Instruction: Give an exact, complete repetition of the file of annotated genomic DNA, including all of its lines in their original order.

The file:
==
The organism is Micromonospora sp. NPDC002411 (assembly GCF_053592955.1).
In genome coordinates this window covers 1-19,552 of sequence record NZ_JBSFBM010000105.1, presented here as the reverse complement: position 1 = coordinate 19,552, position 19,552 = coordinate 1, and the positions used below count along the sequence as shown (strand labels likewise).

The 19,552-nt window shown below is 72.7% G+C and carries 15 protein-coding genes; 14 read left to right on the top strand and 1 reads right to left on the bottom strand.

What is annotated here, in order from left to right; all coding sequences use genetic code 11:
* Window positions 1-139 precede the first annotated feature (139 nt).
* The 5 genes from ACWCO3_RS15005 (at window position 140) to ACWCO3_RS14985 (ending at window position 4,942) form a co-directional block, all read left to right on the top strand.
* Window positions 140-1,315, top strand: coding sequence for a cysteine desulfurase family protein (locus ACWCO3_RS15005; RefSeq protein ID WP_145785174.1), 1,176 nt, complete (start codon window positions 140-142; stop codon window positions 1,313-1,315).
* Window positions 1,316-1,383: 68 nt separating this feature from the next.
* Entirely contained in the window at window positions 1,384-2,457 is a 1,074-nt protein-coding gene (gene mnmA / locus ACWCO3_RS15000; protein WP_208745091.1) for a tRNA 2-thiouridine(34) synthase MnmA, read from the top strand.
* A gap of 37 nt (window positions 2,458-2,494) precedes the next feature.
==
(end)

The organism is Micromonospora sp. NPDC002411 (assembly GCF_053592955.1).
In genome coordinates this window covers 1-19,552 of sequence record NZ_JBSFBM010000105.1, presented here as the reverse complement: position 1 = coordinate 19,552, position 19,552 = coordinate 1, and the positions used below count along the sequence as shown (strand labels likewise).

The 19,552-nt window shown below is 72.7% G+C and carries 15 protein-coding genes; 14 read left to right on the top strand and 1 reads right to left on the bottom strand.

What is annotated here, in order from left to right; all coding sequences use genetic code 11:
* Window positions 1-139 precede the first annotated feature (139 nt).
* The 5 genes from ACWCO3_RS15005 (at window position 140) to ACWCO3_RS14985 (ending at window position 4,942) form a co-directional block, all read left to right on the top strand.
* Window positions 140-1,315, top strand: coding sequence for a cysteine desulfurase family protein (locus ACWCO3_RS15005; RefSeq protein ID WP_145785174.1), 1,176 nt, complete (start codon window positions 140-142; stop codon window positions 1,313-1,315).
* Window positions 1,316-1,383: 68 nt separating this feature from the next.
* Entirely contained in the window at window positions 1,384-2,457 is a 1,074-nt protein-coding gene (gene mnmA / locus ACWCO3_RS15000; protein WP_208745091.1) for a tRNA 2-thiouridine(34) synthase MnmA, read from the top strand.
* A gap of 37 nt (window positions 2,458-2,494) precedes the next feature.